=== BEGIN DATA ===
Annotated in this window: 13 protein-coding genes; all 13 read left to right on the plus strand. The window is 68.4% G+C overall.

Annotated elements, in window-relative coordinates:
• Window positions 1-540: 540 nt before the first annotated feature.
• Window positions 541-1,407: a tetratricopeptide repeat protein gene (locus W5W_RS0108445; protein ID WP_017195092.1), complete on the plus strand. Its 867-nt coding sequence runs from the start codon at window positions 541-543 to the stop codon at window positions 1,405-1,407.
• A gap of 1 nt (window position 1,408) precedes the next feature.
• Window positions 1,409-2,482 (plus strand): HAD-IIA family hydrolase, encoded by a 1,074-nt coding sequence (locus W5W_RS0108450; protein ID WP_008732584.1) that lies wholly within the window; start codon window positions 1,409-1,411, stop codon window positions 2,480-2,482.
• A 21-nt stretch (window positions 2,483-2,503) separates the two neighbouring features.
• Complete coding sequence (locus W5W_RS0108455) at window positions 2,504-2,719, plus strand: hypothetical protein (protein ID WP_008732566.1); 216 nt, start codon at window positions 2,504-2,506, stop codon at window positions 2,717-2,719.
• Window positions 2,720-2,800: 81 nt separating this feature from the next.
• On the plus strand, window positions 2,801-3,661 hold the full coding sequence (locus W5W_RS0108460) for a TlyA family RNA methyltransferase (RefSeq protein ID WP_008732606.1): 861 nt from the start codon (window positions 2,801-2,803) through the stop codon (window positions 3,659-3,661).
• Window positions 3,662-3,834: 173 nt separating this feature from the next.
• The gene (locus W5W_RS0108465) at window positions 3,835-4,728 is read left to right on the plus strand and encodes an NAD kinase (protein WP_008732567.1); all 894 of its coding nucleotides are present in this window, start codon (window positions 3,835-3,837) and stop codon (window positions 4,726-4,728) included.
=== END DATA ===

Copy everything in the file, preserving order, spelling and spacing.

Annotated in this window: 13 protein-coding genes; all 13 read left to right on the plus strand. The window is 68.4% G+C overall.

Annotated elements, in window-relative coordinates:
• Window positions 1-540: 540 nt before the first annotated feature.
• Window positions 541-1,407: a tetratricopeptide repeat protein gene (locus W5W_RS0108445; protein ID WP_017195092.1), complete on the plus strand. Its 867-nt coding sequence runs from the start codon at window positions 541-543 to the stop codon at window positions 1,405-1,407.
• A gap of 1 nt (window position 1,408) precedes the next feature.
• Window positions 1,409-2,482 (plus strand): HAD-IIA family hydrolase, encoded by a 1,074-nt coding sequence (locus W5W_RS0108450; protein ID WP_008732584.1) that lies wholly within the window; start codon window positions 1,409-1,411, stop codon window positions 2,480-2,482.
• A 21-nt stretch (window positions 2,483-2,503) separates the two neighbouring features.
• Complete coding sequence (locus W5W_RS0108455) at window positions 2,504-2,719, plus strand: hypothetical protein (protein ID WP_008732566.1); 216 nt, start codon at window positions 2,504-2,506, stop codon at window positions 2,717-2,719.
• Window positions 2,720-2,800: 81 nt separating this feature from the next.
• On the plus strand, window positions 2,801-3,661 hold the full coding sequence (locus W5W_RS0108460) for a TlyA family RNA methyltransferase (RefSeq protein ID WP_008732606.1): 861 nt from the start codon (window positions 2,801-2,803) through the stop codon (window positions 3,659-3,661).
• Window positions 3,662-3,834: 173 nt separating this feature from the next.
• The gene (locus W5W_RS0108465) at window positions 3,835-4,728 is read left to right on the plus strand and encodes an NAD kinase (protein WP_008732567.1); all 894 of its coding nucleotides are present in this window, start codon (window positions 3,835-3,837) and stop codon (window positions 4,726-4,728) included.